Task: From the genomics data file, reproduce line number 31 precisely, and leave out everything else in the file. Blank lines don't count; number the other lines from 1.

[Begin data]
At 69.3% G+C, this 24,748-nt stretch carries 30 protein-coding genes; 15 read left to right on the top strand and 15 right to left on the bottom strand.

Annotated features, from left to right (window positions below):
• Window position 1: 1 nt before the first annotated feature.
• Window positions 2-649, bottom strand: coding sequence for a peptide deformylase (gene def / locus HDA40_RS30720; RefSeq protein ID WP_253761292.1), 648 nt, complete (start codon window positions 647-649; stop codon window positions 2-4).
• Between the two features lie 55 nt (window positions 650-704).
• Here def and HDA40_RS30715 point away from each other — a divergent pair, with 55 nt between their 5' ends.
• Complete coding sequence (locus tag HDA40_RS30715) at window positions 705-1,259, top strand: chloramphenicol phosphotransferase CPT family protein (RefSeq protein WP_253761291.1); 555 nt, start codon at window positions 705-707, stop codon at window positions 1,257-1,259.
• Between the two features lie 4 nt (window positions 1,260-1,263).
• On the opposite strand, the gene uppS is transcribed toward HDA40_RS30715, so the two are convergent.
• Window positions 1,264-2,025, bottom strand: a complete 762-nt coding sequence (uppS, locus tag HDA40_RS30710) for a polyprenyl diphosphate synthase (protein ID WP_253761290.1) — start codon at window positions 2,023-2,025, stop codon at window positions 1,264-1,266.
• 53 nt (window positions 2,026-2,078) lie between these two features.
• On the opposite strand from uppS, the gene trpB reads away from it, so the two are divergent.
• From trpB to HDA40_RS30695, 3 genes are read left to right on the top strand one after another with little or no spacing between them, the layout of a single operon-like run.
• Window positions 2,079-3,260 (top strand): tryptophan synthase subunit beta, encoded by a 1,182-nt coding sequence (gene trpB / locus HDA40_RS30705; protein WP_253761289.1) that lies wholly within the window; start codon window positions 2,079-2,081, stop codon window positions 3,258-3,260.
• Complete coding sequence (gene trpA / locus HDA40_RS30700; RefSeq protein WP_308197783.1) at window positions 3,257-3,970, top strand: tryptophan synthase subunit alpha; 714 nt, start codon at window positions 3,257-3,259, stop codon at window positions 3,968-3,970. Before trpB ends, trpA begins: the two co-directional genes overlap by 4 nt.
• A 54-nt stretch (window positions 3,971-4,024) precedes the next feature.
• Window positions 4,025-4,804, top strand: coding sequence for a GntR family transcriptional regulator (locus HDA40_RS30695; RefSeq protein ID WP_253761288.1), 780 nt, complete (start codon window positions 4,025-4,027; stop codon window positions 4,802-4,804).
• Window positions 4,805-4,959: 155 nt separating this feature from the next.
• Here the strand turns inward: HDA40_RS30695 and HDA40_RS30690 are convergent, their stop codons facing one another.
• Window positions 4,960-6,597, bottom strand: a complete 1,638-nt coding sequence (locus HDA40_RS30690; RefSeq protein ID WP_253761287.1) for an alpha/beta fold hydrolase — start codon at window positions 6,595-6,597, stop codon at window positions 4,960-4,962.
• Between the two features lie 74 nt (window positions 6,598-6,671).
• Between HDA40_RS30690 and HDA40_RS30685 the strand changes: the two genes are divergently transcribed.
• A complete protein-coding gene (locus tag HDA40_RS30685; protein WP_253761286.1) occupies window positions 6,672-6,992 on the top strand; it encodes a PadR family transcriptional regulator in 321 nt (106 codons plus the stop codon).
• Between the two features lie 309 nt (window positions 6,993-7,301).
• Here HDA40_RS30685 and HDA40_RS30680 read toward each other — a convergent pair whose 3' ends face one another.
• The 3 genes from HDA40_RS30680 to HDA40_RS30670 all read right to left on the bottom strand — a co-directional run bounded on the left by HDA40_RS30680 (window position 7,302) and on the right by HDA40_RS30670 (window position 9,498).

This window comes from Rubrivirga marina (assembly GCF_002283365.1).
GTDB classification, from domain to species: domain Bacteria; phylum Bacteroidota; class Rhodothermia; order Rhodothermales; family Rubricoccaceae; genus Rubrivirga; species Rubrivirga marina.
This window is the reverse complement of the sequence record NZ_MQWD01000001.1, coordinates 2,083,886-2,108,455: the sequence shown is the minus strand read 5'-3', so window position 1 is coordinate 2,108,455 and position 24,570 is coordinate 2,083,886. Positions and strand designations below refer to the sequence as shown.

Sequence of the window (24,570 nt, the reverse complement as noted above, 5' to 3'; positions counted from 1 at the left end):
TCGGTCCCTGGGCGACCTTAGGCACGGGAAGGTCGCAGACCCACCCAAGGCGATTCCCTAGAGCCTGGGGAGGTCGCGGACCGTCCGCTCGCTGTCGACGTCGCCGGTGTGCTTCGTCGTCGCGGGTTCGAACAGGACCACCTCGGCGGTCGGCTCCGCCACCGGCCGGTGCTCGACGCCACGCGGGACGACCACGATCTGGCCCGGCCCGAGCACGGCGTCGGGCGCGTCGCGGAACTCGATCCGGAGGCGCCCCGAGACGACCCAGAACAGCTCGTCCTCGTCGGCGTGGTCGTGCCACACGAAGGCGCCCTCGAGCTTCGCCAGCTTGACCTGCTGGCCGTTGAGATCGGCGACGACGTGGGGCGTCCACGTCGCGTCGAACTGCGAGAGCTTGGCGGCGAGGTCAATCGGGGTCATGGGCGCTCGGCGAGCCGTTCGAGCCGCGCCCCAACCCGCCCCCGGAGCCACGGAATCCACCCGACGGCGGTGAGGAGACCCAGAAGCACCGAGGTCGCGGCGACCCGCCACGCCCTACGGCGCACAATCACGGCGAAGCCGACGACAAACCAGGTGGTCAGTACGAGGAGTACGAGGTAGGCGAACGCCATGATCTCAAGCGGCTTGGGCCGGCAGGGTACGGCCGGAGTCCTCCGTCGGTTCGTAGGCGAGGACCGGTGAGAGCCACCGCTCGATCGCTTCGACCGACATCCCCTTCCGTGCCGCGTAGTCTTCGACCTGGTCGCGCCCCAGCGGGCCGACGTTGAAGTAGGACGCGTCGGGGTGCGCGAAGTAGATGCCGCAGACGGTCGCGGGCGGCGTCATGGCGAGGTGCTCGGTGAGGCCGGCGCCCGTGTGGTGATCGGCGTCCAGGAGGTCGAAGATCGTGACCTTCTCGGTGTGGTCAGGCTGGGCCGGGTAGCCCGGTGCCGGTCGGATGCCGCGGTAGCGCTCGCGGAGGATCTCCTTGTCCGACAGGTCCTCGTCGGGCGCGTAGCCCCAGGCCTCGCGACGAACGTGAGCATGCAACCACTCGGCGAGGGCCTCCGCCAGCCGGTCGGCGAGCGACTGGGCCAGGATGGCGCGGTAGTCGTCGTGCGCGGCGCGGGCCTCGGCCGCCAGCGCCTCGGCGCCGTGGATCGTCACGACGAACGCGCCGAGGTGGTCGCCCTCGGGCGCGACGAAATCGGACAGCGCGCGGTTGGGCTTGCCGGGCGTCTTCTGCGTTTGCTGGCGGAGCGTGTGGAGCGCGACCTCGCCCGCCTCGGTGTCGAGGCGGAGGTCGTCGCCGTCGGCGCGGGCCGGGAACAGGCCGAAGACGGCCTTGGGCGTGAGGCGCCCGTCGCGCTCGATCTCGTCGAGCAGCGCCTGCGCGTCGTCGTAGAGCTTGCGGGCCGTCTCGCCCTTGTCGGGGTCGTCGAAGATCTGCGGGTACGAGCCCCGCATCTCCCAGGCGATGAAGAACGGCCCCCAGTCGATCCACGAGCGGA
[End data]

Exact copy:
TCGGTCCCTGGGCGACCTTAGGCACGGGAAGGTCGCAGACCCACCCAAGGCGATTCCCTAGAGCCTGGGGAGGTCGCGGACCGTCCGCTCGCTGTCGACGTCGCCGGTGTGCTTCGTCGTCGCGGGTTCGAACAGGACCACCTCGGCGGTCGGCTCCGCCACCGGCCGGTGCTCGACGCCACGCGGGACGACCACGATCTGGCCCGGCCCGAGCACGGCGTCGGGCGCGTCGCGGAACTCGATCCGGAGGCGCCCCGAGACGACCCAGAACAGCTCGTCCTCGTCGGCGTGGTCGTGCCACACGAAGGCGCCCTCGAGCTTCGCCAGCTTGACCTGCTGGCCGTTGAGATCGGCGACGACGTGGGGCGTCCACGTCGCGTCGAACTGCGAGAGCTTGGCGGCGAGGTCAATCGGGGTCATGGGCGCTCGGCGAGCCGTTCGAGCCGCGCCCCAACCCGCCCCCGGAGCCACGGAATCCACCCGACGGCGGTGAGGAGACCCAGAAGCACCGAGGTCGCGGCGACCCGCCACGCCCTACGGCGCACAATCACGGCGAAGCCGACGACAAACCAGGTGGTCAGTACGAGGAGTACGAGGTAGGCGAACGCCATGATCTCAAGCGGCTTGGGCCGGCAGGGTACGGCCGGAGTCCTCCGTCGGTTCGTAGGCGAGGACCGGTGAGAGCCACCGCTCGATCGCTTCGACCGACATCCCCTTCCGTGCCGCGTAGTCTTCGACCTGGTCGCGCCCCAGCGGGCCGACGTTGAAGTAGGACGCGTCGGGGTGCGCGAAGTAGATGCCGCAGACGGTCGCGGGCGGCGTCATGGCGAGGTGCTCGGTGAGGCCGGCGCCCGTGTGGTGATCGGCGTCCAGGAGGTCGAAGATCGTGACCTTCTCGGTGTGGTCAGGCTGGGCCGGGTAGCCCGGTGCCGGTCGGATGCCGCGGTAGCGCTCGCGGAGGATCTCCTTGTCCGACAGGTCCTCGTCGGGCGCGTAGCCCCAGGCCTCGCGACGAACGTGAGCATGCAACCACTCGGCGAGGGCCTCCGCCAGCCGGTCGGCGAGCGACTGGGCCAGGATGGCGCGGTAGTCGTCGTGCGCGGCGCGGGCCTCGGCCGCCAGCGCCTCGGCGCCGTGGATCGTCACGACGAACGCGCCGAGGTGGTCGCCCTCGGGCGCGACGAAATCGGACAGCGCGCGGTTGGGCTTGCCGGGCGTCTTCTGCGTTTGCTGGCGGAGCGTGTGGAGCGCGACCTCGCCCGCCTCGGTGTCGAGGCGGAGGTCGTCGCCGTCGGCGCGGGCCGGGAACAGGCCGAAGACGGCCTTGGGCGTGAGGCGCCCGTCGCGCTCGATCTCGTCGAGCAGCGCCTGCGCGTCGTCGTAGAGCTTGCGGGCCGTCTCGCCCTTGTCGGGGTCGTCGAAGATCTGCGGGTACGAGCCCCGCATCTCCCAGGCGATGAAGAACGGCCCCCAGTCGATCCACGAGCGGA